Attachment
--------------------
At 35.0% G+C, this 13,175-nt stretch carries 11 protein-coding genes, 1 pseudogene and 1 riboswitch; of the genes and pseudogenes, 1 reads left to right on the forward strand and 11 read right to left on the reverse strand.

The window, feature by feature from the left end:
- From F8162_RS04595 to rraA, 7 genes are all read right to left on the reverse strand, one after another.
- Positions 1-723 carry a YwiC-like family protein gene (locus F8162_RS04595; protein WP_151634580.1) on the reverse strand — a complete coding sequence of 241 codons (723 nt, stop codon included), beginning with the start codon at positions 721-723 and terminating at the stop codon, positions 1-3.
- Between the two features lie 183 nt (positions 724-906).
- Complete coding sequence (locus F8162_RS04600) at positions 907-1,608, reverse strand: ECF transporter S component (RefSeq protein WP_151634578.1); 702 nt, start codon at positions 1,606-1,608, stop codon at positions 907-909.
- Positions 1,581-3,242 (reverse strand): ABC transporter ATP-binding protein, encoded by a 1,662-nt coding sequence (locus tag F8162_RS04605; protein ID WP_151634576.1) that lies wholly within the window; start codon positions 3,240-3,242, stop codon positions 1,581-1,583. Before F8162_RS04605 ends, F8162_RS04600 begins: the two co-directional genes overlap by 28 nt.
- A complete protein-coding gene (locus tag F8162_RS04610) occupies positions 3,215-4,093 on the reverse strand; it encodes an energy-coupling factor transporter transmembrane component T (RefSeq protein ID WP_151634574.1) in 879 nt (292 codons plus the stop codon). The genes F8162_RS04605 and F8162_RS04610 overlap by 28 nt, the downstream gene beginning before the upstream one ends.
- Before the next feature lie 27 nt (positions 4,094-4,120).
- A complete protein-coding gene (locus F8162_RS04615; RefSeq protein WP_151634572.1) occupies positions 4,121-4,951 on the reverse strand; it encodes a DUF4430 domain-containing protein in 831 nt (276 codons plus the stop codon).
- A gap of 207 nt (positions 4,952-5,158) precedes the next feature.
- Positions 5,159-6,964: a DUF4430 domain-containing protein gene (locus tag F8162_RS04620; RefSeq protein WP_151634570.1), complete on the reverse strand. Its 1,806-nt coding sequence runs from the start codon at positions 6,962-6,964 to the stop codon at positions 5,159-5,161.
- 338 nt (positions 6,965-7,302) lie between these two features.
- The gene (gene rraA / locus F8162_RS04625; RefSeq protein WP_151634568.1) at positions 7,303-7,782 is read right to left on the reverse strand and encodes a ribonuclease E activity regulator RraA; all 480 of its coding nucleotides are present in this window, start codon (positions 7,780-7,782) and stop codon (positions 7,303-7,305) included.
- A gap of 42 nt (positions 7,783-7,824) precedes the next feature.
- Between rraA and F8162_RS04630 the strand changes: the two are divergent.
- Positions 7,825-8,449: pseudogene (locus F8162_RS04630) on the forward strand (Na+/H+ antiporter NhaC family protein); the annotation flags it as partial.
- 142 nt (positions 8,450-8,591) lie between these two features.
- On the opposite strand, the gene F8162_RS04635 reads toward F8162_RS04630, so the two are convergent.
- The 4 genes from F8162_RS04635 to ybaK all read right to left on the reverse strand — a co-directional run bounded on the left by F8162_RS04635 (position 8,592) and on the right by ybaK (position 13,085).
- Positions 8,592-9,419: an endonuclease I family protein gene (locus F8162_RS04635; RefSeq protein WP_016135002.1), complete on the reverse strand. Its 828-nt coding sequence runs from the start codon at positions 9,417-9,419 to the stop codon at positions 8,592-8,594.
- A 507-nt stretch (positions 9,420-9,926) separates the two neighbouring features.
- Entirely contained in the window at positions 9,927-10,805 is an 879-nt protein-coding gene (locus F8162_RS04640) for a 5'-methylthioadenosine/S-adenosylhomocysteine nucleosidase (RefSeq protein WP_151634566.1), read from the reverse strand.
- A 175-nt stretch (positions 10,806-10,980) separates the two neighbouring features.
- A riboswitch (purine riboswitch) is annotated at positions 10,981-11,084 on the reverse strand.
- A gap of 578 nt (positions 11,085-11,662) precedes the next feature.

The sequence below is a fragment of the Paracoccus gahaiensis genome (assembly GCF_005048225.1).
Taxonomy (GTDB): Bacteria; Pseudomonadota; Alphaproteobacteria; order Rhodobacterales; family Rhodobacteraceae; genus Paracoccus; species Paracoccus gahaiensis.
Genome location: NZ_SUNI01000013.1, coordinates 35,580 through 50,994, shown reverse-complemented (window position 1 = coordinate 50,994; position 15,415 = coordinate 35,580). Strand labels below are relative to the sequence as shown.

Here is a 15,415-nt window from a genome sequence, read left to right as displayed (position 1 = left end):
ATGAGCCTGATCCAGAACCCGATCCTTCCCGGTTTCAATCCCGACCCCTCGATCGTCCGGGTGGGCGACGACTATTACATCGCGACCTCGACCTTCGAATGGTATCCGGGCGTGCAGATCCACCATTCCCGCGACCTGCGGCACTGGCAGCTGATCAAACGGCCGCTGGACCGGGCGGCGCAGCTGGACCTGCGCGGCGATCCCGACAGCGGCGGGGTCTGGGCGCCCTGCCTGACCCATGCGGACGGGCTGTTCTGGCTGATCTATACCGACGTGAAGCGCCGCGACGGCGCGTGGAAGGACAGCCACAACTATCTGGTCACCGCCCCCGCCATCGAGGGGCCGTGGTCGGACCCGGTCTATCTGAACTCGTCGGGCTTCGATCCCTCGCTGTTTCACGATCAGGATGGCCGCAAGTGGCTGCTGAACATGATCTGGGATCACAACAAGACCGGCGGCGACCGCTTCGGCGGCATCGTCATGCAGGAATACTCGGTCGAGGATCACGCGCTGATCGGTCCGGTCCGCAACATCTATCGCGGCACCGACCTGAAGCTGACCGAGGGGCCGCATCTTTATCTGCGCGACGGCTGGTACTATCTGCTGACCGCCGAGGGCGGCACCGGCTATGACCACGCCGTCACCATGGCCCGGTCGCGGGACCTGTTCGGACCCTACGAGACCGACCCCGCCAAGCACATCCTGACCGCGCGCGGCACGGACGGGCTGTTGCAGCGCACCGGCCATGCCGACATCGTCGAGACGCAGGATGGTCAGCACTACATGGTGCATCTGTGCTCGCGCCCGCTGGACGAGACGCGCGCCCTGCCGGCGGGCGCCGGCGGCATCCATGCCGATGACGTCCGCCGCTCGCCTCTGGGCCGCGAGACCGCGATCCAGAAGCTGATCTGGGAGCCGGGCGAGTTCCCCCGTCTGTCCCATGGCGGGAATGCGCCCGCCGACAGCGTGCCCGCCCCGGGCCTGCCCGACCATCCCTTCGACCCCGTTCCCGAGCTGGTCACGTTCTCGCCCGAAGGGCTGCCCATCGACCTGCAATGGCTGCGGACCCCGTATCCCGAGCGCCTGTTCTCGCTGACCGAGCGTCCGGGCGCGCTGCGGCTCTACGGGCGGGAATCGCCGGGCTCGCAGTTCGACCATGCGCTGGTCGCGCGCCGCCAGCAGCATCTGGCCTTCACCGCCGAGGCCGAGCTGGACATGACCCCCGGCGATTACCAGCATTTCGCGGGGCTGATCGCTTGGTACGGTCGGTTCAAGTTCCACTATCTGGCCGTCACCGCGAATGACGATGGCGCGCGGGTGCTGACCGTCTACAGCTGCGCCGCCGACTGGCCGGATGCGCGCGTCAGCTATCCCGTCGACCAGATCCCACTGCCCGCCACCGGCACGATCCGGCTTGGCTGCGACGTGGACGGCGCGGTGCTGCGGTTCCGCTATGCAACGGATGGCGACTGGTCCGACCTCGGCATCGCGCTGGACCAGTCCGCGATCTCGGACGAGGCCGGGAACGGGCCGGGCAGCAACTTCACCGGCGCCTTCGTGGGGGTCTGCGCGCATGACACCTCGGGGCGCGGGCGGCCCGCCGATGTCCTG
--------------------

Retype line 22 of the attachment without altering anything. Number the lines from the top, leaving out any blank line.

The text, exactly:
- A 507-nt stretch (positions 9,420-9,926) separates the two neighbouring features.